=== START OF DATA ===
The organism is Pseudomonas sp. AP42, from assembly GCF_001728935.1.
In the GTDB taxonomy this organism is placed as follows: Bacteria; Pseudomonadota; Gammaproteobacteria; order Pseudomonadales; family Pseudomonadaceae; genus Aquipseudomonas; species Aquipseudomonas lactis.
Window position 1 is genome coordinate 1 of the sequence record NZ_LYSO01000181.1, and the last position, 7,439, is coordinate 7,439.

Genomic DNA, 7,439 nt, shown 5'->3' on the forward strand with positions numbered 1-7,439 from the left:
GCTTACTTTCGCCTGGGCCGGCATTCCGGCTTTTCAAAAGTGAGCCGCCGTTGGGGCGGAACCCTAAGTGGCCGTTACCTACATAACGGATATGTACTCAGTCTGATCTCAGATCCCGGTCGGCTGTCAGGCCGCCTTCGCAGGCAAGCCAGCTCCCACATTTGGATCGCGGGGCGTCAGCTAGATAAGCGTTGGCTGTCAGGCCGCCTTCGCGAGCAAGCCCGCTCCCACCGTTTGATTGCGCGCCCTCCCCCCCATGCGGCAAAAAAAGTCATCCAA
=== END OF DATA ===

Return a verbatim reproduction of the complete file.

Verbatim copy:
The organism is Pseudomonas sp. AP42, from assembly GCF_001728935.1.
In the GTDB taxonomy this organism is placed as follows: Bacteria; Pseudomonadota; Gammaproteobacteria; order Pseudomonadales; family Pseudomonadaceae; genus Aquipseudomonas; species Aquipseudomonas lactis.
Window position 1 is genome coordinate 1 of the sequence record NZ_LYSO01000181.1, and the last position, 7,439, is coordinate 7,439.

Genomic DNA, 7,439 nt, shown 5'->3' on the forward strand with positions numbered 1-7,439 from the left:
GCTTACTTTCGCCTGGGCCGGCATTCCGGCTTTTCAAAAGTGAGCCGCCGTTGGGGCGGAACCCTAAGTGGCCGTTACCTACATAACGGATATGTACTCAGTCTGATCTCAGATCCCGGTCGGCTGTCAGGCCGCCTTCGCAGGCAAGCCAGCTCCCACATTTGGATCGCGGGGCGTCAGCTAGATAAGCGTTGGCTGTCAGGCCGCCTTCGCGAGCAAGCCCGCTCCCACCGTTTGATTGCGCGCCCTCCCCCCCATGCGGCAAAAAAAGTCATCCAA